It was the actions of German U-boats that angered many Americans and caused them to favor entering the war against the "Hun." According to existing international law, if one ship were to sink another, it first had to board the ship and offer all on board "safe passage" before sinking it. The advantage a U-boat had was that it glided underwater undetected and fired at other ships without warning.

Americans were outraged when a German U-boat sank a British passenger ship, the Lusitania, in the Atlantic Ocean on May 7, 1915; all 128 Americans on board perished. President Wilson issued a strong protest, but it should be noted that the ship was carrying weapons meant to help the Allied cause (which made it technically legal for the Germans to sink the ship). In addition, Germany had placed advertisements in major American newspapers warning Americans not to travel on the ship that day.

In August, the Arabic, another passenger liner, was sunk by the Germans. President Wilson again forcefully protested; in response, the Germans issued the "Arabic pledge," in which they promised to stop sinking passenger ships without warning as long as the crews of the ships allowed the Germans to search the ships.

Official American concern about the actions of the U-boats continued. On March 24, 1916, a French ship called the Sussex was attacked by a U-boat; seven Americans on board were badly injured. The United States threatened to entirely cut diplomatic ties with Germany over this incident. In the Sussex Pledge, the Germans promised to sink no more ships without prior warning. The actions described above all caused public opinion in the United States to increasingly favor military support of the Allied powers.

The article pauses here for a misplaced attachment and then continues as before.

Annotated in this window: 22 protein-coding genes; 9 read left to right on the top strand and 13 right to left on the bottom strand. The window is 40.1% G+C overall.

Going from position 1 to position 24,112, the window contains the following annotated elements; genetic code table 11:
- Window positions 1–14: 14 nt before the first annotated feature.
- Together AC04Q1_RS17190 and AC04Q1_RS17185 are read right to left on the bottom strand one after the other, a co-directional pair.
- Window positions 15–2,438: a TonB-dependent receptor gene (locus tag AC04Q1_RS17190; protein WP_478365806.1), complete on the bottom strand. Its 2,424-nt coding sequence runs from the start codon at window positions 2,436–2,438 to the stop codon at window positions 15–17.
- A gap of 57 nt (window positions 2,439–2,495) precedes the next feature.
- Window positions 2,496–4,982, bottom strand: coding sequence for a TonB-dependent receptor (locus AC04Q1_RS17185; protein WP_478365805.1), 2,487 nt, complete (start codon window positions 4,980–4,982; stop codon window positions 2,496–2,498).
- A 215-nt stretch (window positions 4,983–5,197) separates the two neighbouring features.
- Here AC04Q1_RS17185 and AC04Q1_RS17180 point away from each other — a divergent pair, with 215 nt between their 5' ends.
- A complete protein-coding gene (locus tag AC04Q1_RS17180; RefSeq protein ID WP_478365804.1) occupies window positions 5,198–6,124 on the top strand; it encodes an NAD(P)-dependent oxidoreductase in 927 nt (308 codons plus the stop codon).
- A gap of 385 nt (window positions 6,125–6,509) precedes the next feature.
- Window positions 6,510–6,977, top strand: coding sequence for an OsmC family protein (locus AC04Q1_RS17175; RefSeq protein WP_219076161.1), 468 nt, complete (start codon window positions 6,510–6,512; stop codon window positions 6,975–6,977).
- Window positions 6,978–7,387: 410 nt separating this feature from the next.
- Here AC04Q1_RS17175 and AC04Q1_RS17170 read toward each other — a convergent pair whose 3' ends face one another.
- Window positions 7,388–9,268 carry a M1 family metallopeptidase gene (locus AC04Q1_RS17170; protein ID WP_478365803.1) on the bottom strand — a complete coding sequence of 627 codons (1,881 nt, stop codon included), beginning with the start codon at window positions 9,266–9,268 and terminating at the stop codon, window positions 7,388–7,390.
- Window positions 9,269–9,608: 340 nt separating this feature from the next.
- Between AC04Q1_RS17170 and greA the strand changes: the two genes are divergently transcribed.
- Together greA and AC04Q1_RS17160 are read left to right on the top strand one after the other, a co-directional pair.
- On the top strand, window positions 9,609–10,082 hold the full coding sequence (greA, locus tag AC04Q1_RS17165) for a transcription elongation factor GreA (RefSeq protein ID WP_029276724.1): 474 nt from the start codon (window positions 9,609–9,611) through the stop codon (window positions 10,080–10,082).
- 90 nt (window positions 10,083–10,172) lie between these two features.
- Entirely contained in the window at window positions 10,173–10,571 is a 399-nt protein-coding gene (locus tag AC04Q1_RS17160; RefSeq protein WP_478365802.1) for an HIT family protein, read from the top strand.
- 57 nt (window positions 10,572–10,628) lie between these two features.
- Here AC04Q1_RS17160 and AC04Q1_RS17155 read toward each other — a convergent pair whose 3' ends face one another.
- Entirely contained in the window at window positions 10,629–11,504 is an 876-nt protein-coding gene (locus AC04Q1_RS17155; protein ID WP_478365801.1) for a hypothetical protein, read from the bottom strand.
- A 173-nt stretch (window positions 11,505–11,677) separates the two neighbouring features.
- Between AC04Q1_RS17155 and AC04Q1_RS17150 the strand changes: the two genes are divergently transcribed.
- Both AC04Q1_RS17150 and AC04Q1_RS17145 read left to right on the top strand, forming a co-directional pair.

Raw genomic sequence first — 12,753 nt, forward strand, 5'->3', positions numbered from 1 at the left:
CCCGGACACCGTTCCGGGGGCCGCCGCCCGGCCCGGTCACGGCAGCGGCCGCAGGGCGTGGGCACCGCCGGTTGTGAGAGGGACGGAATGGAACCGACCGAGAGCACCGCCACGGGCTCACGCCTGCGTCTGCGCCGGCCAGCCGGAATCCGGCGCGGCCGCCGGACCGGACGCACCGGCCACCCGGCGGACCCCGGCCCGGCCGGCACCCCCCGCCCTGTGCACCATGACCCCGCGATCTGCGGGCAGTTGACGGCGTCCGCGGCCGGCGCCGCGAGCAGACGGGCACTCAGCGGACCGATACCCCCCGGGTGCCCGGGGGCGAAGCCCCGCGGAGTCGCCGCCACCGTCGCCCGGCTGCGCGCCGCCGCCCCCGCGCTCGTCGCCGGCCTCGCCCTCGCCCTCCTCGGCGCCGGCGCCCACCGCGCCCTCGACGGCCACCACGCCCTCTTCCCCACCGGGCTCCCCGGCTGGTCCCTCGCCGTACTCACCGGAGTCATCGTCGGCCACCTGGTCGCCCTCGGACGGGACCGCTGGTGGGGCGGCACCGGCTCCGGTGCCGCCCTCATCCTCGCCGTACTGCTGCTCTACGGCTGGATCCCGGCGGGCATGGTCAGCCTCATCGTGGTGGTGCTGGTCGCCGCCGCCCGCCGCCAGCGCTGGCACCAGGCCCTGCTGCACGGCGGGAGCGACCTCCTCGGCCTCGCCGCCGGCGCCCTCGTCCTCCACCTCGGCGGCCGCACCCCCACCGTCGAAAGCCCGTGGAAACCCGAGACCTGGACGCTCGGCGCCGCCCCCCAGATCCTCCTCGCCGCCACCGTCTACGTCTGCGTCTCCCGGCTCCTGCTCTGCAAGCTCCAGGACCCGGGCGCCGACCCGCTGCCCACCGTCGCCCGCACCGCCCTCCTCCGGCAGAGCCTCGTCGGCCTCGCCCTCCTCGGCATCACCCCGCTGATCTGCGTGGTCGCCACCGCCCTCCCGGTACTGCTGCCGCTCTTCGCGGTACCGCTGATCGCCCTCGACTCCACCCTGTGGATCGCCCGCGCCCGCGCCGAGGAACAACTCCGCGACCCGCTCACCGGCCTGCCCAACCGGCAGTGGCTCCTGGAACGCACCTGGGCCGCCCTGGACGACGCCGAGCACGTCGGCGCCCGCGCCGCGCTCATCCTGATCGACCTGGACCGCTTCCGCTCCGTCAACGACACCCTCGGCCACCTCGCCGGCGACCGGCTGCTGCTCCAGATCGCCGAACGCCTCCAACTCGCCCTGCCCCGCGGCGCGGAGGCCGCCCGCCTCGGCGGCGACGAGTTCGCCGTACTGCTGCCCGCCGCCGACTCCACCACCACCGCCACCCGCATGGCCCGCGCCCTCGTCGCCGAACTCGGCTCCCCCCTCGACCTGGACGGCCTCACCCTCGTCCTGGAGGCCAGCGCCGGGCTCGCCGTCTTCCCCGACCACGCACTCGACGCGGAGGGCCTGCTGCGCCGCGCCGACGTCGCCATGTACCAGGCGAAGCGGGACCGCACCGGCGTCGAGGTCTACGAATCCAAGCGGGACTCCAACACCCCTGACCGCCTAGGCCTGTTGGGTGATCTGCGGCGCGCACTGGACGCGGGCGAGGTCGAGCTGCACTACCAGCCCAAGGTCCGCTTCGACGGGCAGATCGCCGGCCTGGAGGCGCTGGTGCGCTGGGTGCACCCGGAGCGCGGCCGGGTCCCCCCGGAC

America Moves Toward War

Woodrow Wilson won the 1916 presidential election over his Republican opponent Charles Evans Hughes by stating that the Republicans were the party of war. "He kept us out of war" was the popular slogan of Wilson's supporters. This was a promise, however, that Wilson could not keep for long. On January 31, 1917, Germany announced a policy of unrestricted submarine warfare, stating that any ship from any country attempting to enter the ports of Allied nations would be sunk. Historians believe that the Germans knew that eventually the United States would enter the war; by beginning this policy at this time, the Germans were gambling that they could win the war before the United States was truly involved. On February 3, Wilson officially broke off American diplomatic relations and suggested to Congress that American merchant ships be armed.